Officer Ryan Washburn was dispatched to the scene of the complaint, in front of the Brattleboro Food Co-op where Main Street crosses the Whetstone Brook, to find someone had busted a lock off a panel housing the flagpole's pulley mechanism.
"Someone took a brick and smashed open the door, lowered the flag down and stole it," said Carignan.
And then at about 10 a.m. that same morning, police dispatch received a call from a Brattleboro Department of Public Works employee who found a burned flag under the Interstate 91 bridge over Williams Street.
"We don't know 100 percent for sure that it's the same flag," said Carignan, but if it isn't, he said, it's a heck of coincidence that a flag was stolen at one point in town and burned in another, all on the same day.
Evidence at Williams Street included a significant char mark in the road and a large amount of glass, perhaps a 40-ounce beer bottle, said Carignan. And in addition to the burned remnants of the flag, a wick was found, he said.
"We can't say conclusively, but it looks like somebody made a Molotov cocktail and threw the flag on the fire after tossing it, or stuffed the flag in the bottle before setting it on fire," said Carignan.
Rosemary Haselton, the events coordinator for the VFW, was driving past the flagpole the morning of the theft when she saw Gilbert's mother, Regina Meckle, on the bridge.
"It's said," she said. "I sat with her for a while. She was quite upset."
"I am so disgusted and upset," said Meckle. "He was just a kid doing his job."show more
Meckle has been in contact with Kyle's dad, Robert Gilbert, since the theft was discovered and said they both are having a hard time understanding the perpetrator's motivation.
"It's so disheartening. I can't stop shaking. I just want to meet the person and ask them why. I won't judge them, but give me a reason why."
Gilbert, who was 20 when he was killed by a sniper's bullet on Aug. 6, 2003, was one of two Windham County residents who was killed in Iraq. The other was Mark Dooley, a member of the Wilmington Police Department, who was 27 when he was killed by an IED while riding in an armored vehicle on Sept. 19, 2005.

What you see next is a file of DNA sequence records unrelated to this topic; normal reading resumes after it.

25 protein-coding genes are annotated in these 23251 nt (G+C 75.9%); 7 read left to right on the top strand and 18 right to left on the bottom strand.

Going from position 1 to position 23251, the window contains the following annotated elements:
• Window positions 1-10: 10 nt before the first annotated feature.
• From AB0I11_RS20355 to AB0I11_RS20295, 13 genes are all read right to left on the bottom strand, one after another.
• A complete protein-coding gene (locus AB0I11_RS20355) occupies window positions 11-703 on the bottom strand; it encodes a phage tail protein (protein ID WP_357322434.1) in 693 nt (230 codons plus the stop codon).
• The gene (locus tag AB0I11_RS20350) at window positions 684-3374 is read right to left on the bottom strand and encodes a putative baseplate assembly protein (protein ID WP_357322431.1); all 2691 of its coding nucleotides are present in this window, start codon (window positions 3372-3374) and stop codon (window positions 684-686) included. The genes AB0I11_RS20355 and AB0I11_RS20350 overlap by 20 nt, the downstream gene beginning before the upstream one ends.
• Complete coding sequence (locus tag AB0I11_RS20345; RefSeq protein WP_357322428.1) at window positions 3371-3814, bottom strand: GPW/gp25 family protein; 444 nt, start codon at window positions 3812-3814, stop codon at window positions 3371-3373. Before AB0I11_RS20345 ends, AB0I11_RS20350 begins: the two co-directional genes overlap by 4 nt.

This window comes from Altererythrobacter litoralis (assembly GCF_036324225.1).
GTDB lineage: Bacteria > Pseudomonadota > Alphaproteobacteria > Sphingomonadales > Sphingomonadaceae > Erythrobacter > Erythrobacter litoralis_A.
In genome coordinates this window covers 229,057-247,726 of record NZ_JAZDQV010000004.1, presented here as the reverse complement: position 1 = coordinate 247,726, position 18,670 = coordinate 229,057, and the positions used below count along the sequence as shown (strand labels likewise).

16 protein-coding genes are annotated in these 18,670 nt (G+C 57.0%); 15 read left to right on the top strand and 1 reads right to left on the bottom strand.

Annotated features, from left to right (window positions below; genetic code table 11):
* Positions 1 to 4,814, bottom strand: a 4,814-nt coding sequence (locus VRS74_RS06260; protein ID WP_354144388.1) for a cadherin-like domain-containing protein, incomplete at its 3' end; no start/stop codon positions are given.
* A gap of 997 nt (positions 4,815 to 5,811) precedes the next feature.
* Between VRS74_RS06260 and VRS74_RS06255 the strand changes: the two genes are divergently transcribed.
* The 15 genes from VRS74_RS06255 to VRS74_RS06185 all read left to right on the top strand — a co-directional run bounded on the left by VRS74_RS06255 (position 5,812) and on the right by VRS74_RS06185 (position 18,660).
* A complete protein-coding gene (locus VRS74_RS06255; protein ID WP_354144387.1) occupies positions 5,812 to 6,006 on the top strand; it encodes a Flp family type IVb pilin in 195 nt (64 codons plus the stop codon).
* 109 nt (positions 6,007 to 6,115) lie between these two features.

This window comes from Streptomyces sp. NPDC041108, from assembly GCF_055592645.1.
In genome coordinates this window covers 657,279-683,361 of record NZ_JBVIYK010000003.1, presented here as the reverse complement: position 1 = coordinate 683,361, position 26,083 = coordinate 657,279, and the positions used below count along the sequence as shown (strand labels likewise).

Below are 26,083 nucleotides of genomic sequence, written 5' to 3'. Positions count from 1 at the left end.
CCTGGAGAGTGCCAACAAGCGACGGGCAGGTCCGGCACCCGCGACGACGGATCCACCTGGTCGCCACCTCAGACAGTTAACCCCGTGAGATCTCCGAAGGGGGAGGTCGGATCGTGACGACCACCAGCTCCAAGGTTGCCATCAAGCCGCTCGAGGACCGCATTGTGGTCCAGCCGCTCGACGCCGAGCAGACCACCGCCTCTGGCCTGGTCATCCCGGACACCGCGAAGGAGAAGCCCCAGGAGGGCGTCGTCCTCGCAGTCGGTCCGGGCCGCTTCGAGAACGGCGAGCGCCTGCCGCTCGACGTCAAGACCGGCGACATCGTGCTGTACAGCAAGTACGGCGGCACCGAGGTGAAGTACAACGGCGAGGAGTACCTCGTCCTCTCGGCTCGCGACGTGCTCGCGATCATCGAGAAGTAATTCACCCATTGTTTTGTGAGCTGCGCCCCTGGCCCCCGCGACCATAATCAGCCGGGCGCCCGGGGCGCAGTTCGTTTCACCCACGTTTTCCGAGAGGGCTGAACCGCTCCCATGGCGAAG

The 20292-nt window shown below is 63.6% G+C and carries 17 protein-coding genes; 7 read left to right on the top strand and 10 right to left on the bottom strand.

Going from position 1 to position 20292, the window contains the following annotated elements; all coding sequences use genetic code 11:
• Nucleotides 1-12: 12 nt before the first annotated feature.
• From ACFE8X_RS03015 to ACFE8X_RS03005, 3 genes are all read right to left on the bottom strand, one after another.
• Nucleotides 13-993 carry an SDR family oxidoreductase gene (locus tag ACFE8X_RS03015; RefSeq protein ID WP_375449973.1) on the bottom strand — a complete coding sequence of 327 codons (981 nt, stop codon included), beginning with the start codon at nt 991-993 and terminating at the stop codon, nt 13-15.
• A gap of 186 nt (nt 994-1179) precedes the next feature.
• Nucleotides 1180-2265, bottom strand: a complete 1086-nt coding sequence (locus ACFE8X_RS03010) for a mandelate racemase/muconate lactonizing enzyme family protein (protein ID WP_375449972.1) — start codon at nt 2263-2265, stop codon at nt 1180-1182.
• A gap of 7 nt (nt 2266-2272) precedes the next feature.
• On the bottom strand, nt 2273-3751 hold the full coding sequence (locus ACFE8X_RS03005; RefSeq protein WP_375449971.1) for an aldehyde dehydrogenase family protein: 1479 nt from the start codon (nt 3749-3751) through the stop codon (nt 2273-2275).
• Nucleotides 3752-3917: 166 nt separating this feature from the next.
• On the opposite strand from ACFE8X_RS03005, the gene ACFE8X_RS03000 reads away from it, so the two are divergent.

On Aug. 10, Gilbert's life was remembered at the VFW by hundreds of people at a ceremony commemorating the 10 years since his death.
Twice before, the monument in honor of Kyle Gilbert was defaced, but Haselton said the flag theft seemed downright mean, especially in light of the recent remembrance. The flagpole and the flag itself was originally paid for by the VFW and later given to the town. Haselton was pretty sure the flag is the original that was donated to the town when the flagpole was erected.
"When you work with veterans and know what they went through for this country and for our freedom and then you see something like this, well, it's devastating. If whoever did this could sit down with some of these guys and hear their stories, perhaps they would have a different outlook."
Interim Town Manager Patrick Moreland sad he was saddened by the news.
"It's deeply disappointing and disrespectful that an American flag was defaced through an act of vandalism," he said.
"I think that's terrible," said Pat DeAngelo, who was a member of the Selectboard when the dedication of the bridge and the acceptance of the flagpole came before the town. "What the hell is wrong with people? Kyle's family has suffered enough."
The dedication of the bridge and the wording of the memorial caused a flap in town, but eventually the wording was agreed upon and the board voted unanimously to commemorate the bridge in Gilbert's honor. An appeal went out to fund the memorial, eventually raising $10,000 in donations from the community and around the country.
On Veterans Day 2004, the bridge was dedicated. The memorial reads "Brattleboro remembers all the brave men and women who served our country or made the supreme sacrifice in Iraq."
Above those words is the inscription "As Kyle said, 'Just don't forget me."
Carignan said he was personally offended by the action.
"People are generally entitled to free speech and can do whatever they want, but infringing on other people's rights or destroying other people's property crosses the line."
Carignan said if a perpetrator is ever apprehended, he or she could be charged with vandalism, larceny, unlawful mischief, arson and even manufacturing an explosive device.
"This is an ongoing investigation," said Carignan. "We are in the process of looking at cameras in the area on buildings downtown to see if any of them cover that area."
Anyone who might have information related to the theft or the burning of the flag is urged to call the Brattleboro Police Department at 802-257-7946.
Bob Audette can be reached at firstname.lastname@example.org, or at 802-254-2311, ext. 160. Follow Bob on Twitter @audette.reformer.